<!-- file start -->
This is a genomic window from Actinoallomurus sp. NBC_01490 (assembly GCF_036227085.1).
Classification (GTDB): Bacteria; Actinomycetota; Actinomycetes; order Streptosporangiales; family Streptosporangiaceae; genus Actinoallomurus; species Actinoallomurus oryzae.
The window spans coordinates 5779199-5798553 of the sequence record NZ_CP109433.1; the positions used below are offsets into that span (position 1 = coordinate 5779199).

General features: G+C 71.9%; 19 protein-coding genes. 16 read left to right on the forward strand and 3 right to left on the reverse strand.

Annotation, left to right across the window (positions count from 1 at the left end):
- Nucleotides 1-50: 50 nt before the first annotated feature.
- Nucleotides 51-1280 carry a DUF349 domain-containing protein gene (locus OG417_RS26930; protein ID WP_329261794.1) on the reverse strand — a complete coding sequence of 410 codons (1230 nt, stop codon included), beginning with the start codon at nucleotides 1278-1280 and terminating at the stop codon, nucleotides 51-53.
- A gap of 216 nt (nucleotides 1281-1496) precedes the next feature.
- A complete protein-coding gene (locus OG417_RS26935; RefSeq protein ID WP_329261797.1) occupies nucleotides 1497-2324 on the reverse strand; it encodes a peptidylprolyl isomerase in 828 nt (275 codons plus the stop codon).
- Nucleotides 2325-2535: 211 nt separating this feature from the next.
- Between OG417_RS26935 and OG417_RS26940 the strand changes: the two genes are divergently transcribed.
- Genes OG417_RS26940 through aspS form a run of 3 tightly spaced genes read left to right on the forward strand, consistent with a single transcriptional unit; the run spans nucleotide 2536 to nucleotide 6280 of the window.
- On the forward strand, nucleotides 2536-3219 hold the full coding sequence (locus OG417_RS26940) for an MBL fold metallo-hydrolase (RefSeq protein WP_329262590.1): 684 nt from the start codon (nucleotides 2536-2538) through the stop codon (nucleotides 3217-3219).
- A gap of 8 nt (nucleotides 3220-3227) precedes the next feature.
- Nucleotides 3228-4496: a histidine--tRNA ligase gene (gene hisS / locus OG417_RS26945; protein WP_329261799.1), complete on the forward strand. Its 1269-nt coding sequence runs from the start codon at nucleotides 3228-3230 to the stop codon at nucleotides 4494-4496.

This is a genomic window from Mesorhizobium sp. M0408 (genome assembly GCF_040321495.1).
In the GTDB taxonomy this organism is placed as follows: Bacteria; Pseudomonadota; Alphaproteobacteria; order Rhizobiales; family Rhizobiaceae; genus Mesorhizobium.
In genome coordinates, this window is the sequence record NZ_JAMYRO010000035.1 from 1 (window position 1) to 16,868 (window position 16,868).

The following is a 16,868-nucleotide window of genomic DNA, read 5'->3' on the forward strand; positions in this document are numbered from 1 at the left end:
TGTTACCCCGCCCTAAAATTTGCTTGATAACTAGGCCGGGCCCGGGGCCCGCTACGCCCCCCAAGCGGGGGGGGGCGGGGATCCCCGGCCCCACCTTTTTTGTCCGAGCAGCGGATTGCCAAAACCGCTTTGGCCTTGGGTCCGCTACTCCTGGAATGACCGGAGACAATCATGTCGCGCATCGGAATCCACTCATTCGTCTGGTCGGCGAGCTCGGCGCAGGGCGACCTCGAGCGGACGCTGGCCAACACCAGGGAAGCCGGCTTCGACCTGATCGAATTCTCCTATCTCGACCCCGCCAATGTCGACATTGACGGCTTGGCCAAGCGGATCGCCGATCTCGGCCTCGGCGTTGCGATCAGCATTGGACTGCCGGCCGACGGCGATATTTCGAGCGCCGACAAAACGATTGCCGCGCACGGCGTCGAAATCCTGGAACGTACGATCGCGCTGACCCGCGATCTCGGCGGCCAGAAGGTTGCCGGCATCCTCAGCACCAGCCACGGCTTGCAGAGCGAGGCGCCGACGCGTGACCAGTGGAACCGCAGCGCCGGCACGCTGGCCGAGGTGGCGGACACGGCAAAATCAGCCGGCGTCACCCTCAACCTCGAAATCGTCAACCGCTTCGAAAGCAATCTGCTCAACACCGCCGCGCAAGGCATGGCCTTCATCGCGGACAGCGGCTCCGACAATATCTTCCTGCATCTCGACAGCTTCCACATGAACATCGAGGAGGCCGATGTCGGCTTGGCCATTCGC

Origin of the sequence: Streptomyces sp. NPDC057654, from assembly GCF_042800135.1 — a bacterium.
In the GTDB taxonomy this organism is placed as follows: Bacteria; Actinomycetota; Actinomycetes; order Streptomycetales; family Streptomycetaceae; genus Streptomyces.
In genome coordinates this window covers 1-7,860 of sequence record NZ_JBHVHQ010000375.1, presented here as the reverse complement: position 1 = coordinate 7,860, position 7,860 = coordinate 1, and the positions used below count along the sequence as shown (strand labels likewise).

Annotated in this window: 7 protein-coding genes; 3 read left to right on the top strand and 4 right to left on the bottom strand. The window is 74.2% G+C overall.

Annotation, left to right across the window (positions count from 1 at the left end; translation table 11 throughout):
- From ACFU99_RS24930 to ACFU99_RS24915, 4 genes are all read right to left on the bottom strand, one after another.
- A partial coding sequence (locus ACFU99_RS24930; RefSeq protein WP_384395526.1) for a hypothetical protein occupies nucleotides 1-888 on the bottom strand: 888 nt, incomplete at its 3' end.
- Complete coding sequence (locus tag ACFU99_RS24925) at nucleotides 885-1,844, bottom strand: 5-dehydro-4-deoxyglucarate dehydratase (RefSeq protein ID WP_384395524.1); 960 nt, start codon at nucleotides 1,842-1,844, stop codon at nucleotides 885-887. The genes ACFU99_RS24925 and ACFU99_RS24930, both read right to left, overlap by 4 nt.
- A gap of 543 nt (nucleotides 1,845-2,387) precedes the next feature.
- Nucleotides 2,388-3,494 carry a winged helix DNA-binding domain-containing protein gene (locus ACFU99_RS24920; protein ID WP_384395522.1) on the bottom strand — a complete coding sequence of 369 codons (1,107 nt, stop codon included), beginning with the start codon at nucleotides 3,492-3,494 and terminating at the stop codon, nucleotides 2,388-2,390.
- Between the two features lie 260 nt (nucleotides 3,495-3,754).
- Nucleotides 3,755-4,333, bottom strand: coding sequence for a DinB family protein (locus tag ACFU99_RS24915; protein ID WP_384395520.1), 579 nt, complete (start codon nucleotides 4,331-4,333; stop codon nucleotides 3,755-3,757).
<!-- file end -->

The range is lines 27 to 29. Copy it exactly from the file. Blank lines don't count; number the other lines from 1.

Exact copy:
- A partial coding sequence (locus ACFU99_RS24930; RefSeq protein WP_384395526.1) for a hypothetical protein occupies nucleotides 1-888 on the bottom strand: 888 nt, incomplete at its 3' end.
- Complete coding sequence (locus tag ACFU99_RS24925) at nucleotides 885-1,844, bottom strand: 5-dehydro-4-deoxyglucarate dehydratase (RefSeq protein ID WP_384395524.1); 960 nt, start codon at nucleotides 1,842-1,844, stop codon at nucleotides 885-887. The genes ACFU99_RS24925 and ACFU99_RS24930, both read right to left, overlap by 4 nt.
- A gap of 543 nt (nucleotides 1,845-2,387) precedes the next feature.